Andover homeowners living next to severely blighted properties, you are on your own. If a neighbor turns their property into what looks like a trash dump, don't expect the town to do much to protect your greatest investment, the value of your home.
Knowing this, after more than a decade of seeing a neighbor's messy property deteriorate, Kirkland Drive residents sought an anti-blight law in 2008 that would have addressed residential properties that contain infestations, aren't maintained or have fire hazards. The law said "all premises shall be kept free of collected water, or the accumulations of filth, garbage, junk, waste, rubbish, refuse, trash or any other noxious or offensive materials or substances which may cause a fire hazard or act as a breeding place or provide a refuge for animals, vermin or insects."
Selectmen said blight is too difficult to define, and, since many such properties are owned by compulsive hoarders, a law was unlikely to have much effect. Prior to Annual Town Meeting, selectmen recommended that residents reject the idea. Instead, selectmen instructed the town's attorney to write a memo about how residents could sue neighbors over blight themselves. The bylaw was not approved.
In September 2008 the town health department sent a letter to Andover condominium owner Susan Odle, saying she had five violations of the state's sanitary code, under minimum standards of "fitness and human habitation." The letter ordered Odle to have an interior inspection within 24 hours. By August 2010, two years later, no action had been taken. Condo neighbors asked selectmen to do something in 2010, but Town Counsel Tom Urbelis said the condo association bylaws allow trustees to address issues such as this. Selectmen again took no action, leaving residents to address the issue themselves. They did, through the courts. and in December 2011, Odle's condo was condemned. But Health Director Tom Carbone said this week, it appears Odle simply took the items that filled her condo and dumped all the trash bags onto the front lawn of another property she owns on Osgood Street.
Hoarding is a difficult and complex mental health issue that few have the ability to adequately address. But Andover officials' inability or unwillingness to take action as alleged hoarding situations spin out of control is in amazing juxtaposition to some of the town bylaws they support and enforce.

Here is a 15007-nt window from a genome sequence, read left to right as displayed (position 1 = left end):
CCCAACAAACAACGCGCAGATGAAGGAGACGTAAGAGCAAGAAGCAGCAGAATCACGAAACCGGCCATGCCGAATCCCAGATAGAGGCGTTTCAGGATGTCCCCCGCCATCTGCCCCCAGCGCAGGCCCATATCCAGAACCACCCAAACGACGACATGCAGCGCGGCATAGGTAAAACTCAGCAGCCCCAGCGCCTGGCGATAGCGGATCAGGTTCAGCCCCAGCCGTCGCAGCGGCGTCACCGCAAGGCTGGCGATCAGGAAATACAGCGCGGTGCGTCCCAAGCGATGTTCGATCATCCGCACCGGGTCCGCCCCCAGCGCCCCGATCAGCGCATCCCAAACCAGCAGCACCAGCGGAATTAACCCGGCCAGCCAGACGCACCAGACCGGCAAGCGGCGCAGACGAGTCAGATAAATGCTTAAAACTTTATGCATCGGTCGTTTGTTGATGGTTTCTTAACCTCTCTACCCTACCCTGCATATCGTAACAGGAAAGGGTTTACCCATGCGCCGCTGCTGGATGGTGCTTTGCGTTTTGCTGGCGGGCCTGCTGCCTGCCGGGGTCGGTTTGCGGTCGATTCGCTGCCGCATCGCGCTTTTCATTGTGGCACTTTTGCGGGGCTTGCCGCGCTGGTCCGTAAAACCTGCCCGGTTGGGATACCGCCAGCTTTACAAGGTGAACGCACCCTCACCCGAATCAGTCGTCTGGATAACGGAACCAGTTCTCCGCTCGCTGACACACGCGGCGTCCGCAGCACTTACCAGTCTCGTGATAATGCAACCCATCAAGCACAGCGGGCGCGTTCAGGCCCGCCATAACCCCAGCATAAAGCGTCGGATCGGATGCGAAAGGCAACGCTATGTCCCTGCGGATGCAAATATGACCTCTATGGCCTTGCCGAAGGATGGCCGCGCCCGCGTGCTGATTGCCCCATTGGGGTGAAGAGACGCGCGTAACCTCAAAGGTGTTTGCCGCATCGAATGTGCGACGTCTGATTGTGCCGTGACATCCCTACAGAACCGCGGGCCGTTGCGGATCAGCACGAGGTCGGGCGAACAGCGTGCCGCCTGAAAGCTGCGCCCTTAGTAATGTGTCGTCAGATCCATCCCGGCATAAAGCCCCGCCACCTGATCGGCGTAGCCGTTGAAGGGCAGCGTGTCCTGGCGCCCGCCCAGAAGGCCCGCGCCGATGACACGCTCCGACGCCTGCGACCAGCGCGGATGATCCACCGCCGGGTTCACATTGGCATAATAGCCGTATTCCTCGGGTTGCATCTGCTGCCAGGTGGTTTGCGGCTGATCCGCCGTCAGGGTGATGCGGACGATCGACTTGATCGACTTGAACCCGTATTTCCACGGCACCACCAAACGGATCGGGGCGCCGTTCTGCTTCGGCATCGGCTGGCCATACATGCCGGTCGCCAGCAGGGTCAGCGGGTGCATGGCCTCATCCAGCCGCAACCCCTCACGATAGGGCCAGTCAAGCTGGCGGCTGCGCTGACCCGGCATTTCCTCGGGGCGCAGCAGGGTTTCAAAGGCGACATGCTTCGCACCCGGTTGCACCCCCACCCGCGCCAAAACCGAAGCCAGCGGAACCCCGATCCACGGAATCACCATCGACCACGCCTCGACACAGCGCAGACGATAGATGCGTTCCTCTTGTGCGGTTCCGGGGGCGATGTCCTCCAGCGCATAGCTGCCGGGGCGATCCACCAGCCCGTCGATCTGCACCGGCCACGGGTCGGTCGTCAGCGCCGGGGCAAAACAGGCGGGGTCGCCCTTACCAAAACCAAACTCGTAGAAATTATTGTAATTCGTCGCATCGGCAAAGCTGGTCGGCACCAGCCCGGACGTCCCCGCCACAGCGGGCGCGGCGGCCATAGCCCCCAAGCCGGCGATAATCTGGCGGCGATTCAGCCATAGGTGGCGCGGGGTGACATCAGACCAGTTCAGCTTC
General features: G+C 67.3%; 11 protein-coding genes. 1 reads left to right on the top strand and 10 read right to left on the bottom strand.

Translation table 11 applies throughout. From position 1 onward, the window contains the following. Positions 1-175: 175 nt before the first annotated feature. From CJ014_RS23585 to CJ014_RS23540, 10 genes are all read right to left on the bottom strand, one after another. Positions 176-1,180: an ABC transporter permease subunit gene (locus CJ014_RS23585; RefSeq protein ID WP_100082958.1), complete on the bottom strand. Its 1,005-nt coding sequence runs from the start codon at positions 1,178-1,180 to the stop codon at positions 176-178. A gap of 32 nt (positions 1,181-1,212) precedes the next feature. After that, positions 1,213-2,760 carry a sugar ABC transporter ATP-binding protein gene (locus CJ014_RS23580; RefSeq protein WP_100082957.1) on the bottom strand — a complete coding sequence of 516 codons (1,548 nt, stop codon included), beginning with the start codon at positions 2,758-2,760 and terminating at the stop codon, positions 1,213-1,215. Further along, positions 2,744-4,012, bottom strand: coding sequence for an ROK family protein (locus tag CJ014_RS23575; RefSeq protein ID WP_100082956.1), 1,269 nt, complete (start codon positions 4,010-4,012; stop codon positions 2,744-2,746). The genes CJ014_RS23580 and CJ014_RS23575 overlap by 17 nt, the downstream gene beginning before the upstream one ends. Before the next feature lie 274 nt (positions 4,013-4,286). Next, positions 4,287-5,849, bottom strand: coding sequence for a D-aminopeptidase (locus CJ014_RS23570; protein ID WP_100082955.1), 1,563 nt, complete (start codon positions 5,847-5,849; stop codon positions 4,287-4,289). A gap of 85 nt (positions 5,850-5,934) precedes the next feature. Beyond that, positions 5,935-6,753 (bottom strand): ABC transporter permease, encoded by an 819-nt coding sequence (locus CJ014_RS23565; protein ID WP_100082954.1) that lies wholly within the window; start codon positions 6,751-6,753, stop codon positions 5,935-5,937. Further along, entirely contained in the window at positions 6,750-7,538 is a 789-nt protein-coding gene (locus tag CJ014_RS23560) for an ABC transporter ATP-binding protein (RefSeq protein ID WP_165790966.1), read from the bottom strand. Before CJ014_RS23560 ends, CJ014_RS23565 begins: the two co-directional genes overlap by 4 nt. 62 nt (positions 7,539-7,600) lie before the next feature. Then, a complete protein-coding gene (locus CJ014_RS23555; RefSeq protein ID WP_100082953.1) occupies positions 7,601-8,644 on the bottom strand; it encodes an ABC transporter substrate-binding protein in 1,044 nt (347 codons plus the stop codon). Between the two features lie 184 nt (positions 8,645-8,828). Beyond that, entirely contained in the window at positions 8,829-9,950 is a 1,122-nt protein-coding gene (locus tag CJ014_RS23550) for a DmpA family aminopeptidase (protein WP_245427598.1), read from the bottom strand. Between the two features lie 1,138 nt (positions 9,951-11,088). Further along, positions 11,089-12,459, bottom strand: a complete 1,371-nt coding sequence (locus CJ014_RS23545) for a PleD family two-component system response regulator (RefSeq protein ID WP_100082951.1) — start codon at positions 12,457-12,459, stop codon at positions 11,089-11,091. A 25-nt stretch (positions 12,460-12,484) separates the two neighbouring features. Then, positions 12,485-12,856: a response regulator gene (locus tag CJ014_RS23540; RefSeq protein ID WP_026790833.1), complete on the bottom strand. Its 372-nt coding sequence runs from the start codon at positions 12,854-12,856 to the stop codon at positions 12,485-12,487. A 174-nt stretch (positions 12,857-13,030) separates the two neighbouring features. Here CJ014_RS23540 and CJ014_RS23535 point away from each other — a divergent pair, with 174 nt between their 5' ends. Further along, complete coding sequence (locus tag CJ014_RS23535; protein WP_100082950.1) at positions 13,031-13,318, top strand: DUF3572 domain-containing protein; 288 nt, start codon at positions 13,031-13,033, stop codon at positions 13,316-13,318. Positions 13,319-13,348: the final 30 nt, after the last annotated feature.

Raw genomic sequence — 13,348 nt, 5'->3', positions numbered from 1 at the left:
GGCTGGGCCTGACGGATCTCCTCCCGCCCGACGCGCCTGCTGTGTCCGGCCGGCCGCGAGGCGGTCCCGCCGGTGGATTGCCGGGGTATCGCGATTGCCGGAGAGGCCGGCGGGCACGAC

Andover has bylaws that control the size of signs businesses are allowed to hang — as well as how the signs must be designed, hung and lighted. Certain size signs are not allowed. But Andover is unwilling or unable to control the size of mounds of filled garbage bags on a front lawn?
Parents who want to dish out ice cream sundaes as a fundraiser need to take a special course, or face the health department's wrath. But the health department can't do anything about hundreds of trash bags piled high in a front yard?
People who park in a parking space downtown for even a few minutes beyond the allowed time are well aware of the great likelihood their car will receive a parking fine. How long will the Osgood Street garbage bags be allowed to remain?
Andover residents can only have one unregistered, working vehicle in public view on their property. But hundreds of abandoned trash bags in plain sight cannot be addressed?
In nearly all cases, people deserve the right to do with their property as they see fit. Certainly, government should not interfere or establish rules about aesthetics such as landscaping, paint color, basic clutter, toys in the yard and the like. Neighbors should not be able to force change because someone's property does not fit with the overall "feel" of the neighborhood.
But there must be some base level of sanitation, upkeep and safety required from property owners in society. Eliminating seemingly abandoned, six feet high piles of garbage bags filled with unknown items seems a reasonable place to start.